as morning widens into brightest day;
    before the dense humidity repeats
    its everyday assault. Meanwhile I play
    indoors with poetry, creating feats
    of formal exercise – the kind I may
    do seated: scanning metre, choosing rhymes,
    while she indulges in more physical pastimes.

    We’re both on holiday, and catching up
    with things which called us in the busy year
    but were perforce passed over. Now, to stop
    does not mean inactivity. The dear
    preferred preoccupations fill each cup
    with our own versions of post-Christmas cheer.
    She brings me a tomato, tangy-sweet.
    I try for poems good enough to eat.

  5. Rosemary Nissen-Wade

    And What If Light?

    ‘And what if light surrounds us like a song –
    or what if we are made of singing light?
    You cannot prove these propositions wrong,
    no more than I can prove that they are right.
    Yet what if we had known it all along –
    that light and music meld beyond sound/sight?
    What difference might it make to you and I?
    Perhaps we’d live more lightly, perhaps fly.’

    He whispered these reflections to the air,
    sending them out upon a rising breath –
    then bent again to tend the garden, where
    beneath the plaques folk rested in their death.
    A woman came towards him, crying, ‘There
    is where I want my dears, in solid earth
    where I can come and talk to them and pray.’
    Her tread was heavy as she moved away.

    Around the grave-beds, grasses, flowers and trees
    firm-anchored in the soil, while stretching high
    into the air, moved slightly in a breeze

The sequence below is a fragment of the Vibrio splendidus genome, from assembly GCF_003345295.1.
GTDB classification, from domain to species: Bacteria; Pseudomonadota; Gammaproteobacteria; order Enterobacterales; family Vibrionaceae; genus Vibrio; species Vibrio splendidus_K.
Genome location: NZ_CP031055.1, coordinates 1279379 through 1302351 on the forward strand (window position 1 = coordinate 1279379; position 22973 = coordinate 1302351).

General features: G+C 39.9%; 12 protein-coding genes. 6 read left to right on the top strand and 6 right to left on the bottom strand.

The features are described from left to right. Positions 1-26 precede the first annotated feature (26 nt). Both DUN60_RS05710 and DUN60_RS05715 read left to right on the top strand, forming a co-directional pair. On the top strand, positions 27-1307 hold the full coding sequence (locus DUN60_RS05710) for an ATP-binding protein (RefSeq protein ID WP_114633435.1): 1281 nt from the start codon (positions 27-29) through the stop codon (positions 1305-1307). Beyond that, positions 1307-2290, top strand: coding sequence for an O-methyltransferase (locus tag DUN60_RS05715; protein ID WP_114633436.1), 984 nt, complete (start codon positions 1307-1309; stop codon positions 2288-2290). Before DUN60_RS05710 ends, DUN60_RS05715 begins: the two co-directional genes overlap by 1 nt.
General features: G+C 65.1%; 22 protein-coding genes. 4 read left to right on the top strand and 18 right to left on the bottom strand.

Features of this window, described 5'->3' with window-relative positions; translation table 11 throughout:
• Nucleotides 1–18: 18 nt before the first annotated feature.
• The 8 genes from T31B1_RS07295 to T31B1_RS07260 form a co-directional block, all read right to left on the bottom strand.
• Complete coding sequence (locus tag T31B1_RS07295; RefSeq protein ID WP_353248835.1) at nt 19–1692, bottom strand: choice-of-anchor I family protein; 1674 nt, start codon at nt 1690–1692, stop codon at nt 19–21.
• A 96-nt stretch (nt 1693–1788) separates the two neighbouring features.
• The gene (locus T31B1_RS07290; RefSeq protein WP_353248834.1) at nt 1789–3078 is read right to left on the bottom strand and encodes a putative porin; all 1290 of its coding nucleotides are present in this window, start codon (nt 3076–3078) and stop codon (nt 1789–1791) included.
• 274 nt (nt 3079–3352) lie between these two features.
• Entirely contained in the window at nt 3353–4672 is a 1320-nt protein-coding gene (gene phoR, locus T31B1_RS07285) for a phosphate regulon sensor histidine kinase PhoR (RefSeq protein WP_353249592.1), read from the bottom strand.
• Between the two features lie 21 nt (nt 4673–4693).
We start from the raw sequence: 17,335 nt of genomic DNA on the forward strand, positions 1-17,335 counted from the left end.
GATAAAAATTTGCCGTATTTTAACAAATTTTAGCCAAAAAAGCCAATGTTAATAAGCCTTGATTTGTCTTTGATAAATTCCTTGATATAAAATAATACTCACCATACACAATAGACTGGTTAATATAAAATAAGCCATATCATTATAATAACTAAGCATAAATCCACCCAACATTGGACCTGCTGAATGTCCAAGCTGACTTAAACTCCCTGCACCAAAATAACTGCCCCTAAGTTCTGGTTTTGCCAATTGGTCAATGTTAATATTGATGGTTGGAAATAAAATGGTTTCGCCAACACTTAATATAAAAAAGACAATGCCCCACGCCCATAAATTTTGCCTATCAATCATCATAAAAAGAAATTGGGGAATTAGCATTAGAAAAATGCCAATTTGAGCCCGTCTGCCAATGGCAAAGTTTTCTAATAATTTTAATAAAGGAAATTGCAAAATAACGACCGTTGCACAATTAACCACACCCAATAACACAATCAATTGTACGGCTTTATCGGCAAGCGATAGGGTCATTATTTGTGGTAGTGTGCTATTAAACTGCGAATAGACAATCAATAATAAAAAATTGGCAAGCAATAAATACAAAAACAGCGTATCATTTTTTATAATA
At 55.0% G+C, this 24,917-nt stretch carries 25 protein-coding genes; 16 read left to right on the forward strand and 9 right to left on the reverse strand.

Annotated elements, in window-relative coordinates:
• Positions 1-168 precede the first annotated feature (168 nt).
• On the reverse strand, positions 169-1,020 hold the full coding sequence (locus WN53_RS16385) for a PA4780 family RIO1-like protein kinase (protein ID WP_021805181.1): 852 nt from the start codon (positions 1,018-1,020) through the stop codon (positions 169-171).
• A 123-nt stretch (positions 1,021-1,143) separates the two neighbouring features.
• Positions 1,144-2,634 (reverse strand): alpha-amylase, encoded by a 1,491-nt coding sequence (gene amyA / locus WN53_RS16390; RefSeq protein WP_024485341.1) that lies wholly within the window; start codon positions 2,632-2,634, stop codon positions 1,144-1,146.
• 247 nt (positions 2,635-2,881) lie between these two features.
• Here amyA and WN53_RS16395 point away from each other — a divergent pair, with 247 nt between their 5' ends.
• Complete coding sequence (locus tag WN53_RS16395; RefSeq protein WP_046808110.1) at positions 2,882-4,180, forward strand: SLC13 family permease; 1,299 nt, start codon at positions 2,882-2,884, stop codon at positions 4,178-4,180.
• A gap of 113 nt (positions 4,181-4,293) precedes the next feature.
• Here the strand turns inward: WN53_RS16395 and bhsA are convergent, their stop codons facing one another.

as if they danced – as if they’d almost fly.
    Wind in the leaves made soft noise; humming bees
    thronged the flowers. The sun rose in the sky.
    The insects and the birds moved through the day,
    oblivious what he and she might say.

  6. Rosemary Nissen-Wade

    Un-Scrooging

    It’s Christmas time, and I do not believe
    in all that crass, commercial carry-on.
    I like to give. Most focus on ‘receive’
    this time of year. The feasting, though, is fun.
    I did that twice, the first on Christmas Eve;
    then Christmas Day we fronted up again.
    I must confess, the presents that I got
    are great. ‘Bah, humbug!’ doesn’t hit the spot.

    I had good conversations. One young man
    regaled me with his fishing expertise;
    I matched him catch for catch and line for line,
    our heads together half the evening. He’s
    a schoolboy, still a youth of just sixteen,
    while I am far into my seventies,
    and yet we found such happy common ground
    each counts the other now as a new friend.

    On Christmas Day we dined with son’s old mates
    (several I have known since they were small).
    The hours of well-spaced courses, fun debates
    with smart, like-minded people did not pall –
    music, movies, books, fish, cheese, desserts …
    we rose reluctantly as evening fell,
    and drove home peaceful, happy and replete.
    So now, goodwill to all! My life is sweet.

  7. Rosemary Nissen-Wade

    Secretly Super

    These copper cuffs that ornament each wrist
    are solid copper, not mere coated tin.
    I trust that my arthritis may desist
    as this good metal swiftly does it in.
    And look – they also help me to resist
    all evil, crime, wrongdoing, error, sin.
    Raising my crossed arms like Wonder Woman
    deflecting bullets, I’m an Amazon!

  8. Rosemary Nissen-Wade

    Prodigal Friend

    And so he has returned. He comes so late
    I had not looked for him these many years.
    It seemed I must resign myself to fate.
    Despite a sense of loss, there were no tears,
    and certainly no reason to await
    a reappearance. No-one reappears –
    do they? – after such a lengthy absence,
    such an unrelieved and total silence.

    Yet here he is, with thanks upon his tongue
    for all the truth we shared a decade past –
    and suddenly I’m roused, as after long
    and peaceful slumber, opening eyes at last …
    awakening to dawn and daylight, song
    of early birds crescendoing, and vast
    blue skies unfolding to the spreading sun.
    He has returned, I thought forever gone.

  9. Tati-Williams

    Farewell Angel

    An angel so bright has passed away
    Yet not enough have realized